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Emigrants' families feel left out

thomas

Unswerving cyclist
Admin
14 Mar 2002
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No home: Emigrants' families feel left out of society.

Japanese emigration to North America, South America and Oceania began immediately after the start of the Meiji Era in 1868. In 1885, the government, concerned about a lack of food and jobs, started offering land and loans for those who settle abroad as part of an official project. As a result, 780,000 Japanese moved overseas before World War II. After the end of the war, 260,000 others emigrated.

But the flood of Japanese emigrants gradually became a trickle. No one has left Japan under the project since fiscal 1993.

Instead, thousands of the emigrants' descendants have come to Japan, seeking a place in what they consider their true homeland.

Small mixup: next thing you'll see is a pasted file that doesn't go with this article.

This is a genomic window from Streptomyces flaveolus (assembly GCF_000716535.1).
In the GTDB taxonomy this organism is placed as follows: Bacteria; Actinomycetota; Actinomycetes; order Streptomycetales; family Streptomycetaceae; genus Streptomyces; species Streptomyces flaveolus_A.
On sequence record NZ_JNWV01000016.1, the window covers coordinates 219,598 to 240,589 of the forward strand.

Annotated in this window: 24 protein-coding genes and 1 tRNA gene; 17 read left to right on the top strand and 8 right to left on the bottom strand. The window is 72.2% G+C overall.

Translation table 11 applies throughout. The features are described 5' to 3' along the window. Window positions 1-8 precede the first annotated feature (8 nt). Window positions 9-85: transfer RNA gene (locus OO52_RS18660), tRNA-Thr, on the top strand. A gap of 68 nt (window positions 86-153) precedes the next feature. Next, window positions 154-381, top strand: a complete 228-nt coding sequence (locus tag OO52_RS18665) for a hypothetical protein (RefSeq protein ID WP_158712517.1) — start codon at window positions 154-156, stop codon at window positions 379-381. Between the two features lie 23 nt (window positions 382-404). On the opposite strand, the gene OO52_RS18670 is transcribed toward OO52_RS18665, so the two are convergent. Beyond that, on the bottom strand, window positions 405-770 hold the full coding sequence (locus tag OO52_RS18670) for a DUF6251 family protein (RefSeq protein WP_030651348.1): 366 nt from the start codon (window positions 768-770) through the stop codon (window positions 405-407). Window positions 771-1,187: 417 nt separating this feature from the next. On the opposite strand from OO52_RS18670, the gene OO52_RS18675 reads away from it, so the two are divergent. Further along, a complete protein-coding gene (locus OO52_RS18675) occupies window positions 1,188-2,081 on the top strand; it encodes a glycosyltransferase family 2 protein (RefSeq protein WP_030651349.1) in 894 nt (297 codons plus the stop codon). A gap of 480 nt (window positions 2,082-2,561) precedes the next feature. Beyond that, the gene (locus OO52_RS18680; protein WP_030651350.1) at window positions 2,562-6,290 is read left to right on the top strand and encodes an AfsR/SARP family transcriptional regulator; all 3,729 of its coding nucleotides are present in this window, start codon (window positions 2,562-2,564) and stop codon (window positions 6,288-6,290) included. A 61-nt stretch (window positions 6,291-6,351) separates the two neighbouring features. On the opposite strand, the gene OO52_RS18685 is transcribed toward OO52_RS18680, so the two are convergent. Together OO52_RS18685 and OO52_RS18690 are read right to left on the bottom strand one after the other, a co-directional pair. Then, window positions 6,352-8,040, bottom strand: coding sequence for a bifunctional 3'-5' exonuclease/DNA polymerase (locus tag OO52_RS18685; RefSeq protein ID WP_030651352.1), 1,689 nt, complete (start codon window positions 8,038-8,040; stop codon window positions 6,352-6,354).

=> The Asahi Shimbun
 
Thomas,
This link doesn't work anymore and I couldn't pull up the article when doing a search on the asahi.com website. Do you happen to have a copy of the article or cite the date it came out? Thanks.

Chester
 
Hello there!

I wish that there anyone could help me to solve our problem about the mother of my best friend. She is a Nikkei jin. But she has a difficulty to have her visa because she is a ligitimate daughter of a japanese. She
grown older now but still have the guts to have her right to go from were her father comes from. Unfortunately, her father already died and seems no one could able to reach her.
 
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